Infanticide occurs in a variety of animal species and infanticide risk has large implications for the evolution of behavior. Further, the sex hypothesis of sexual segregation predicts that for species in which infanticide occurs, females with dependent young will avoid males to reduce risk of sexually-selected infanticide. Infanticide risk-avoidance behavior has been studied primarily in social species, but also occurs in some solitary species. We used generalized linear mixed models to determine if space use...

Data from: Spatial distribution, movements, and geographic range of Steller sea lions (Eumetopias jubatus) in Alaska

Lauri A. Jemison, Grey W. Pendleton, Kelly K. Hastings, John M. Maniscalco & Lowell W. Fritz
The two stocks of Steller sea lions (Eumetopias jubatus) in Alaska include an endangered western stock, recently recovering in parts of its range following decades of decline, and an eastern stock which was removed from the U.S. Endangered Species List in 2013 following increasing numbers since the 1970s. Information on overlapping distributions of eastern and western sea lions is needed for management considerations. We analyzed >30,000 sightings collected from 2000-2014 of 2,385 sea lions that...

Sonar estimation of summer chum and pink salmon in the Anvik River, Alaska, 2019

Naomi Brodersen
Dual-frequency identification sonar (DIDSON) was used to estimate adult summer chum salmon Oncorhynchus keta and pink salmon O. gorbuscha passage in the Anvik River from June 16 to July 26, 2019. Apportionment to species was determined from data collected from tower counts. A total of 249,014 (SE 2,034) summer chum and 241 (SE 81) pink salmon were estimated to have passed the sonar site. A beach seine sample fishery was conducted to collect age, sex,...

Lesser Yellowlegs location data describing the occurrence of birds within harvest zones in the Caribbean and South America

Laura A. McDuffie, Katherine S. Christie, Autumn-Lynn Harrison, Audrey R. Taylor, Brad A. Andres, Benoit Laliberte & James A. Johnson
Shorebirds have experienced a precipitous reduction in abundance over the past four decades. While some threats to shorebirds are widespread (e.g. habitat alteration), others are regional and may affect specific populations. Lesser Yellowlegs (Tringa flavipes) are long-distance migrants that breed across the North American boreal biome and have declined in abundance by 60-80% since the 1970s. The documented harvest of Lesser Yellowlegs in the Caribbean and northeastern South America during southward migration is a possible...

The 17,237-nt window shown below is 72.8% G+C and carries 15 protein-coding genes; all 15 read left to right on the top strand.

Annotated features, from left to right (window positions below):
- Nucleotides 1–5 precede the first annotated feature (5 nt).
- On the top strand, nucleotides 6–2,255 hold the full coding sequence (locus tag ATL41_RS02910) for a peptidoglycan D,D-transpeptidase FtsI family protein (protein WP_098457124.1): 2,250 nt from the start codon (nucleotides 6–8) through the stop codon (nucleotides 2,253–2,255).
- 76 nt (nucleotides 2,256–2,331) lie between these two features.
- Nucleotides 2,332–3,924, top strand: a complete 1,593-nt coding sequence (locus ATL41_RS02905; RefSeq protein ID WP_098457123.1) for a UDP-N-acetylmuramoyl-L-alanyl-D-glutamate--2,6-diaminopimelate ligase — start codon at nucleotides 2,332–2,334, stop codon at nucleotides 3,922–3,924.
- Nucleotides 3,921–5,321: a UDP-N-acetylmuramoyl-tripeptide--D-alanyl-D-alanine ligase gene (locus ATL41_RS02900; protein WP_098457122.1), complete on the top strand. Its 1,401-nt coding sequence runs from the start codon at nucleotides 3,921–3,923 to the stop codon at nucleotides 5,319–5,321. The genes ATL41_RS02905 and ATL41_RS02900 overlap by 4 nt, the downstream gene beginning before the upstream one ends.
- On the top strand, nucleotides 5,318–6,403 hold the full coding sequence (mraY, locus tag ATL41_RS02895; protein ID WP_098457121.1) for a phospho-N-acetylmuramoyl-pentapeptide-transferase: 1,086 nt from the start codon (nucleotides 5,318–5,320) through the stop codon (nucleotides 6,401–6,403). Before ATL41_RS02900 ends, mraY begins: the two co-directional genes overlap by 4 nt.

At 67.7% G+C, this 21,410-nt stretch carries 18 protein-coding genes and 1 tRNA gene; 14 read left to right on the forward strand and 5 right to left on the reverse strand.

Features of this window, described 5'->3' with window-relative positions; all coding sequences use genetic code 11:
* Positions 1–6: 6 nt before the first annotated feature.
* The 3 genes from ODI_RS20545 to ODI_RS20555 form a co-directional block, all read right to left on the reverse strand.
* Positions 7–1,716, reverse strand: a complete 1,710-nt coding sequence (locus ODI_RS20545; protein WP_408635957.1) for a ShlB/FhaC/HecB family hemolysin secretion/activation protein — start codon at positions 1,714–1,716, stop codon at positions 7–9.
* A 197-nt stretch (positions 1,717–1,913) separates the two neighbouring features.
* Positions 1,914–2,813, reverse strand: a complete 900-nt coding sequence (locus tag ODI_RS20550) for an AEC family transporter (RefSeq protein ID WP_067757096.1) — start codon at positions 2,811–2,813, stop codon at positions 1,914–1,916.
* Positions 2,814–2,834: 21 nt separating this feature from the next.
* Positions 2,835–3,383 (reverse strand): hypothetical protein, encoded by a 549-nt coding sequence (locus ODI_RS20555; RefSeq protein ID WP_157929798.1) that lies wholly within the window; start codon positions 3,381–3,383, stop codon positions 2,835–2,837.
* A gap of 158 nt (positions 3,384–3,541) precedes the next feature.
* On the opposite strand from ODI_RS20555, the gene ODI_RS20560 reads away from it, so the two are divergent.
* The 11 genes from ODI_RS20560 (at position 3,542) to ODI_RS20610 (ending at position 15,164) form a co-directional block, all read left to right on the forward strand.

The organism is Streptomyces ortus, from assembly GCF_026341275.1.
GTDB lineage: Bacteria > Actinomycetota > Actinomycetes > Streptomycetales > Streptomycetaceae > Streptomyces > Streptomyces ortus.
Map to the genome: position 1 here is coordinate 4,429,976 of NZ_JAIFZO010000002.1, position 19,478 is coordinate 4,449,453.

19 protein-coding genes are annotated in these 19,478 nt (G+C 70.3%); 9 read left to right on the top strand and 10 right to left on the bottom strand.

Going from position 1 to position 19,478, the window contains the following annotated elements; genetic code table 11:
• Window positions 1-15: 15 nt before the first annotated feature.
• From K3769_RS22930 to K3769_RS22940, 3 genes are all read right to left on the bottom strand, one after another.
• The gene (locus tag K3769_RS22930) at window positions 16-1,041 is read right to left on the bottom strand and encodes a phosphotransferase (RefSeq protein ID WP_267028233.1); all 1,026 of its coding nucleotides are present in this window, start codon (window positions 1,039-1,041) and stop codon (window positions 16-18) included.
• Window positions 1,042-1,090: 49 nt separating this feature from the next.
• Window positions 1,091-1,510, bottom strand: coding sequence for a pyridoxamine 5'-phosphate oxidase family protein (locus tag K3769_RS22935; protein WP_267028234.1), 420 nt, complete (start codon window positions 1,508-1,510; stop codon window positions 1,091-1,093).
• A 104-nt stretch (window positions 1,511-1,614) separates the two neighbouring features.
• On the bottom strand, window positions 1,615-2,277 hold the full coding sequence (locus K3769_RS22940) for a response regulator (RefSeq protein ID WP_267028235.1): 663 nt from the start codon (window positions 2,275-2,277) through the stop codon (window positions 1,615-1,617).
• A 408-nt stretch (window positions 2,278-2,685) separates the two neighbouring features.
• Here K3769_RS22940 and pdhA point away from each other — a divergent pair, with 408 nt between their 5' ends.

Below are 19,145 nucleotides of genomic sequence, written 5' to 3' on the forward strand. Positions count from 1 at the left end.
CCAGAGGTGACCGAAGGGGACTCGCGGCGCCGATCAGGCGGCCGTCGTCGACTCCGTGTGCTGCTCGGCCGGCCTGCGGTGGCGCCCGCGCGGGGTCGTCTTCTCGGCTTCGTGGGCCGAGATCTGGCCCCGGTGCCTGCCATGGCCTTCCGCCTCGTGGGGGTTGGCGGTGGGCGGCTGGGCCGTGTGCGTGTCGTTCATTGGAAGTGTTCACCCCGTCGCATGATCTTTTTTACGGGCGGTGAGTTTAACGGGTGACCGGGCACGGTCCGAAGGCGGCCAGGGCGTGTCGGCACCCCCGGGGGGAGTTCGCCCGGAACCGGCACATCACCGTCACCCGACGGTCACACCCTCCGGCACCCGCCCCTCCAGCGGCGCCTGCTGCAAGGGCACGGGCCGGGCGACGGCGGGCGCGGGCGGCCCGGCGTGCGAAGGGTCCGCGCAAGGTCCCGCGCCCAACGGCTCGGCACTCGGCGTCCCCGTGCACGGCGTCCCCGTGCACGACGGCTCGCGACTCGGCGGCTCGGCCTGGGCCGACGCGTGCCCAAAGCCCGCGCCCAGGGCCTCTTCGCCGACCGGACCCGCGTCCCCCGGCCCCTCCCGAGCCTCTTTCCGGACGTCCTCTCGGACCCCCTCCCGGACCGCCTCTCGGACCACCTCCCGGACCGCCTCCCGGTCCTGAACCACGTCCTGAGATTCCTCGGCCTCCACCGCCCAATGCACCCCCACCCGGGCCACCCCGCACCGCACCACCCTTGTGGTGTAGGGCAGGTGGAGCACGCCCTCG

Results of survey for selected parasites in Alaska brown bears (Ursus arctos)

Ellen Haynes, Sarah Coker, Michael Yabsley, Kevin Niedrighaus, Andrew Ramey, Guilherme Verocai, Grant Hilderbrand, Kyle Joly, David Gustine, Buck Mangipane, William Leacock, Anthony Crupi & Christopher Cleveland
To assess the prevalence of endo- and ectoparasites in Alaska brown bears (Ursus arctos), blood and fecal samples were collected during 2013 – 2016 from five locations: Gates of the Arctic National Park and Preserve (GAAR), Katmai National Park (KATM), Lake Clark National Park and Preserve (LACL), Yakutat Forelands (YAK), and Kodiak Island (KOD). Standard fecal centrifugal-flotation was used to screen for gastrointestinal parasites, molecular techniques were used to test blood for the presence of...

Data from: Crossing to safety: Dispersal, colonization and mate choice in evolutionarily distinct populations of Steller sea lions, Eumetopias jubatus.

Gregory O’Corry-Crowe, Tom Gelatt, Lorrie Rea, Carolina Bonin, Michael Rehberg & Greg O'Corry-Crowe
Population growth typically involves range expansion and establishment of new breeding sites, while the opposite occurs during declines. Although density-dependence is widely invoked in theoretical studies of emigration and colonization in expanding populations, few empirical studies have documented the mechanisms. Still fewer have documented the direction and mechanisms of individual transfer in declining populations. Here we screen large numbers of pups sampled on their natal rookeries for variation in mtDNA (n=1,106) and 16 microsatellite loci...

Data from: Number of alleles as a predictor of the relative assignment accuracy of STR and SNP baselines for chum salmon

Christian T. Smith & Lisa W. Seeb
Short tandem repeat (STR) markers, which exhibit many alleles per locus, are commonly used to assign fish to their populations of origin. Single nucleotide polymorphisms (SNPs), which have many technical advantages over STRs, typically exhibit only two alleles per locus. Simulation studies have indicated that number of independent alleles is a good predictor of accuracy of genetic markers for fishery applications. Extant STR baselines for salmon contain hundreds of alleles, and it has been extrapolated...